God’s solicitude is precisely the infinite cause that counters and prevents the infinitely evil effect of hell.

The trust toward God is not rational, based on any calculation of its reasonableness, but childlike, extended just because it’s the thing to do.

We have it then, that faith is a self-fulfilling prophesy, too. It generates and preserves the other two theological virtues of hope and charity, just as its lack destroys them. It brings rightly-understood confidence, not to be confused with presumption that one is saved regardless of his actions. It nurtures the love of other people, insofar as one’s unshakable belief that God is supremely good indeed, leads him to a stronger (i.e., more ambitious) conclusion that no “price” needs to be paid for “success”; and in fact, every human being is a sheep, essentially good. There are no monsters among the humankind to destroy.

One confirms himself in goodness starting his journey, causally, from the beginnings of faith. The fact that God is so in control that He saves everyone or at least you in any set of circumstances (the latter is sufficient) yields the phenomenon of faith which in any person grows upon itself and causes him actually to be saved. God saves a person by nurturing faith; that person saves himself by having the consequences of faith overtake his soul.

It is true at the same time that God’s providence is unique for every human being and would be unique for any human being in differing circumstances or worlds.

Salvation then is by “God alone” as the force that checks any positive feedback toward spiritual self-destruction in humans; by “faith alone” understood as God’s initial instrument of or means to doing just that; and by “man alone” as the ultimate master of oneself making his own choices and whose happiness is within.

A Secret…

… that the old — or those with good fortune to grow old — guard from the young is that God makes all of your suffering to you personally worthwhile.

As a philosopher, I can’t, of course, leave it at that. There seem to be three obvious limitations on God’s ability to justify every sinner. First is the natural law. The law may be part of the essence of the best possible world, and God is the Author of it (as well as in various ways Creator of the essences of things in the world), but it also constricts what God can do. Apart from rare miracles which seem to coerce nature (I don’t want to go into the subtleties of this right now), God must respect all the natural inclinations of things He Himself created. He can’t change a human into a pillar of salt; such a thing is simply an annihilation of the human and creation anew of the pillar.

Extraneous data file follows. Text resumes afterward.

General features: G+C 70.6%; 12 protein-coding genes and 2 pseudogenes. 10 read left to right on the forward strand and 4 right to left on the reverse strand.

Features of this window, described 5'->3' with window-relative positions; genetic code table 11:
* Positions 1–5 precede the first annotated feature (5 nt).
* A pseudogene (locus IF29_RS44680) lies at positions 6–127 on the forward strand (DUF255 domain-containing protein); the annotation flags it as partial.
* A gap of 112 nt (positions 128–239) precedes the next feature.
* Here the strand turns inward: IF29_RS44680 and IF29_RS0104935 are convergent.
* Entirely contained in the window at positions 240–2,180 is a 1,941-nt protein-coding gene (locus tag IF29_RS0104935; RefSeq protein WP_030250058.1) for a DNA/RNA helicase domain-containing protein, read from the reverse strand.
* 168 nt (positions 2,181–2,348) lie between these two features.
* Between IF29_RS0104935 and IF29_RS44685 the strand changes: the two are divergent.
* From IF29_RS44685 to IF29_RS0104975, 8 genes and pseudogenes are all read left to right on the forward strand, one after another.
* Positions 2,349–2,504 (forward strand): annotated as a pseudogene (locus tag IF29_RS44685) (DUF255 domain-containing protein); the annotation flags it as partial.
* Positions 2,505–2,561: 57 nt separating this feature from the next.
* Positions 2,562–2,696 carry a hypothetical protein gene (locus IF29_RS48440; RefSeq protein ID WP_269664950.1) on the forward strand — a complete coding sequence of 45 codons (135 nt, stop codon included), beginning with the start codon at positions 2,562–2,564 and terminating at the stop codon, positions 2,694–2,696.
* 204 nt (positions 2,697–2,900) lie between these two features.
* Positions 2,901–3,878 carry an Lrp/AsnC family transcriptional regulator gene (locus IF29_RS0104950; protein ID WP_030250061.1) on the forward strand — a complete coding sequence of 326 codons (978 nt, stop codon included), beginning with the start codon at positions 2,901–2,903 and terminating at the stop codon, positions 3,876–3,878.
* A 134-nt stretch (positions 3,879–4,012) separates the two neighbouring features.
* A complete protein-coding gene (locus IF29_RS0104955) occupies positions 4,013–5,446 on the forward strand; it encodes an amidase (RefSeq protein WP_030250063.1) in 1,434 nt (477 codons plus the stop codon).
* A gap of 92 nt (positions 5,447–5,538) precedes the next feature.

Second is human nature and in particular human freedom, and it is a murky area not so much to me who have stewed in the juices of Mises and St. Thomas for quite a bit, but surely to lots of people. If people have free will, isn’t that something God ought to respect? And in doing so, isn’t his power thereby limited?

It is true that God is not going to grind the world back into prime matter and recreate it. But the way to let go of these concerns is to grasp that God’s power may be “limited”; but His control over every aspect of the world He had previously affirmed is not. “And even the very hairs of your head are all numbered” (Mt 10:30) is no joke and moreover, should not be interpreted as that God “knows” what’s going on but just “watches” passively. He has His hands on every lever and every stirring of the soul imaginable.

Third is the fact that all human, and even animal and plant, lives are interconnected on many levels. There’re the market and family and love with its spiritual union and mutual indwelling (which I like to phrase in an economistic way as the merging of values scales); there are complementarities and similarities within society that give rise to an astonishing variety of humans relationships. But then if God gives grace or whatever to Smith, then this action will reverberate via these inter-human links throughout the entire world.

Is it true that each person is separated from everyone else by just a few acquaintances? For every Smith and Jones, there exist at most 5 people A through E, such that Smith knows A, A knows B, …, E knows Jones. How is God able to foresee all of these complications?

Well, God is infinite and good (in this goodness being as much above humans as humans are above tables and chairs) and despite the awe-inspiring magnitude of the project He (glory be) decided to take on, viz., creation, He is sufficiently competent to untangle all of these links.

A related problem may feel particularly pointed to a person with a theoretical bent. Isn’t it possible that some Smith can be unsavable, because anything God could attempt to help him out would have such bad overall consequences as to make (reluctant) giving up on him the best choice on the whole? Again, Smith is sacrificed on the altar of the greater good. This is one of the themes of the previous piece and can be called the Nightmare of God the Utilitarian.